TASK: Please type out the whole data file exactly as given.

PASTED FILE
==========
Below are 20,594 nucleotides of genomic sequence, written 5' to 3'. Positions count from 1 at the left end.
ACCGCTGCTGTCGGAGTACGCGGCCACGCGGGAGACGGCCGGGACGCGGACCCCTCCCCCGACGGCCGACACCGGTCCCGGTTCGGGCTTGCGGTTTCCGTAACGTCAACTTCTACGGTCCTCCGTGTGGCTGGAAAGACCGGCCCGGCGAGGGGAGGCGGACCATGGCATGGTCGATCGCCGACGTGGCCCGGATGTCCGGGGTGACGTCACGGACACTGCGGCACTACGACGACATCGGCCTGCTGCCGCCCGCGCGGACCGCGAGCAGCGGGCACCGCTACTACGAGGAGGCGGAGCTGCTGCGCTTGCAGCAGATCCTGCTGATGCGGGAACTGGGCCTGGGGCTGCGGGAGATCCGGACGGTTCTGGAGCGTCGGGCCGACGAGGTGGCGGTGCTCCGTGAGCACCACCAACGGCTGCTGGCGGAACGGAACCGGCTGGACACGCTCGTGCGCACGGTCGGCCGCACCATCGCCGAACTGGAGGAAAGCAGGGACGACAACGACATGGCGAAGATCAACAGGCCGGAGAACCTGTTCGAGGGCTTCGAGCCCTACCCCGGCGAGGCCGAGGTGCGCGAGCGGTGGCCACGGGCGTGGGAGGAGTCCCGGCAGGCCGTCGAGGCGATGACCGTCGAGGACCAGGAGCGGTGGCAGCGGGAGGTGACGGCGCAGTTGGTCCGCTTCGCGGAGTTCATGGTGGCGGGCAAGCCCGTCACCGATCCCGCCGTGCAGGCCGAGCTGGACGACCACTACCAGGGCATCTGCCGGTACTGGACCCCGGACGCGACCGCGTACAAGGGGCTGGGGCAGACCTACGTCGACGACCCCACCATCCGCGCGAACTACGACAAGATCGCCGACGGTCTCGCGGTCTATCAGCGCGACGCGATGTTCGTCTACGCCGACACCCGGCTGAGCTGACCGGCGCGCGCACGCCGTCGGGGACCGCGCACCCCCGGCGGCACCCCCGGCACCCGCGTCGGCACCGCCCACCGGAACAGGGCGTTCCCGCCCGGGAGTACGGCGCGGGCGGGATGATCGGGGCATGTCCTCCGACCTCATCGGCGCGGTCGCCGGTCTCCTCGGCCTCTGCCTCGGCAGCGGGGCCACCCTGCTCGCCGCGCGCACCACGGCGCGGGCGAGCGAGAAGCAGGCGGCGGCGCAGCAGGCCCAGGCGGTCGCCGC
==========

Below are 20,594 nucleotides of genomic sequence, written 5' to 3'. Positions count from 1 at the left end.
ACCGCTGCTGTCGGAGTACGCGGCCACGCGGGAGACGGCCGGGACGCGGACCCCTCCCCCGACGGCCGACACCGGTCCCGGTTCGGGCTTGCGGTTTCCGTAACGTCAACTTCTACGGTCCTCCGTGTGGCTGGAAAGACCGGCCCGGCGAGGGGAGGCGGACCATGGCATGGTCGATCGCCGACGTGGCCCGGATGTCCGGGGTGACGTCACGGACACTGCGGCACTACGACGACATCGGCCTGCTGCCGCCCGCGCGGACCGCGAGCAGCGGGCACCGCTACTACGAGGAGGCGGAGCTGCTGCGCTTGCAGCAGATCCTGCTGATGCGGGAACTGGGCCTGGGGCTGCGGGAGATCCGGACGGTTCTGGAGCGTCGGGCCGACGAGGTGGCGGTGCTCCGTGAGCACCACCAACGGCTGCTGGCGGAACGGAACCGGCTGGACACGCTCGTGCGCACGGTCGGCCGCACCATCGCCGAACTGGAGGAAAGCAGGGACGACAACGACATGGCGAAGATCAACAGGCCGGAGAACCTGTTCGAGGGCTTCGAGCCCTACCCCGGCGAGGCCGAGGTGCGCGAGCGGTGGCCACGGGCGTGGGAGGAGTCCCGGCAGGCCGTCGAGGCGATGACCGTCGAGGACCAGGAGCGGTGGCAGCGGGAGGTGACGGCGCAGTTGGTCCGCTTCGCGGAGTTCATGGTGGCGGGCAAGCCCGTCACCGATCCCGCCGTGCAGGCCGAGCTGGACGACCACTACCAGGGCATCTGCCGGTACTGGACCCCGGACGCGACCGCGTACAAGGGGCTGGGGCAGACCTACGTCGACGACCCCACCATCCGCGCGAACTACGACAAGATCGCCGACGGTCTCGCGGTCTATCAGCGCGACGCGATGTTCGTCTACGCCGACACCCGGCTGAGCTGACCGGCGCGCGCACGCCGTCGGGGACCGCGCACCCCCGGCGGCACCCCCGGCACCCGCGTCGGCACCGCCCACCGGAACAGGGCGTTCCCGCCCGGGAGTACGGCGCGGGCGGGATGATCGGGGCATGTCCTCCGACCTCATCGGCGCGGTCGCCGGTCTCCTCGGCCTCTGCCTCGGCAGCGGGGCCACCCTGCTCGCCGCGCGCACCACGGCGCGGGCGAGCGAGAAGCAGGCGGCGGCGCAGCAGGCCCAGGCGGTCGCCGC